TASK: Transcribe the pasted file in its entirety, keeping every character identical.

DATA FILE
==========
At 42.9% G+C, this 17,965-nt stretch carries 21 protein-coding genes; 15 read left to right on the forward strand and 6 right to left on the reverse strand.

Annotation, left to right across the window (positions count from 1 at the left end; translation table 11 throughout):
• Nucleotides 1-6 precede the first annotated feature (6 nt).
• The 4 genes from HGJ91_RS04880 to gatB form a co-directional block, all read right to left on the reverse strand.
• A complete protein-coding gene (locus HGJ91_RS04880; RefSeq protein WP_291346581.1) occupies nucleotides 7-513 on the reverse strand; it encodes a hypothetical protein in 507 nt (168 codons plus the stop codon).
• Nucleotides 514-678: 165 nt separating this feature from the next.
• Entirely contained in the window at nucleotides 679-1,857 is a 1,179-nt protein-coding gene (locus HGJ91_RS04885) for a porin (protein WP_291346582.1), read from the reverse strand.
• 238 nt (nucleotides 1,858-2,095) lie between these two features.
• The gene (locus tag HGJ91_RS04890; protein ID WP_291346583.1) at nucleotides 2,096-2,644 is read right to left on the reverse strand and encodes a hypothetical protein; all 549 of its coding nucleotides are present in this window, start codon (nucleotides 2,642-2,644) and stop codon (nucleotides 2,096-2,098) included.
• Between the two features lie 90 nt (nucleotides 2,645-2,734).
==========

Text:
At 42.9% G+C, this 17,965-nt stretch carries 21 protein-coding genes; 15 read left to right on the forward strand and 6 right to left on the reverse strand.

Annotation, left to right across the window (positions count from 1 at the left end; translation table 11 throughout):
• Nucleotides 1-6 precede the first annotated feature (6 nt).
• The 4 genes from HGJ91_RS04880 to gatB form a co-directional block, all read right to left on the reverse strand.
• A complete protein-coding gene (locus HGJ91_RS04880; RefSeq protein WP_291346581.1) occupies nucleotides 7-513 on the reverse strand; it encodes a hypothetical protein in 507 nt (168 codons plus the stop codon).
• Nucleotides 514-678: 165 nt separating this feature from the next.
• Entirely contained in the window at nucleotides 679-1,857 is a 1,179-nt protein-coding gene (locus HGJ91_RS04885) for a porin (protein WP_291346582.1), read from the reverse strand.
• 238 nt (nucleotides 1,858-2,095) lie between these two features.
• The gene (locus tag HGJ91_RS04890; protein ID WP_291346583.1) at nucleotides 2,096-2,644 is read right to left on the reverse strand and encodes a hypothetical protein; all 549 of its coding nucleotides are present in this window, start codon (nucleotides 2,642-2,644) and stop codon (nucleotides 2,096-2,098) included.
• Between the two features lie 90 nt (nucleotides 2,645-2,734).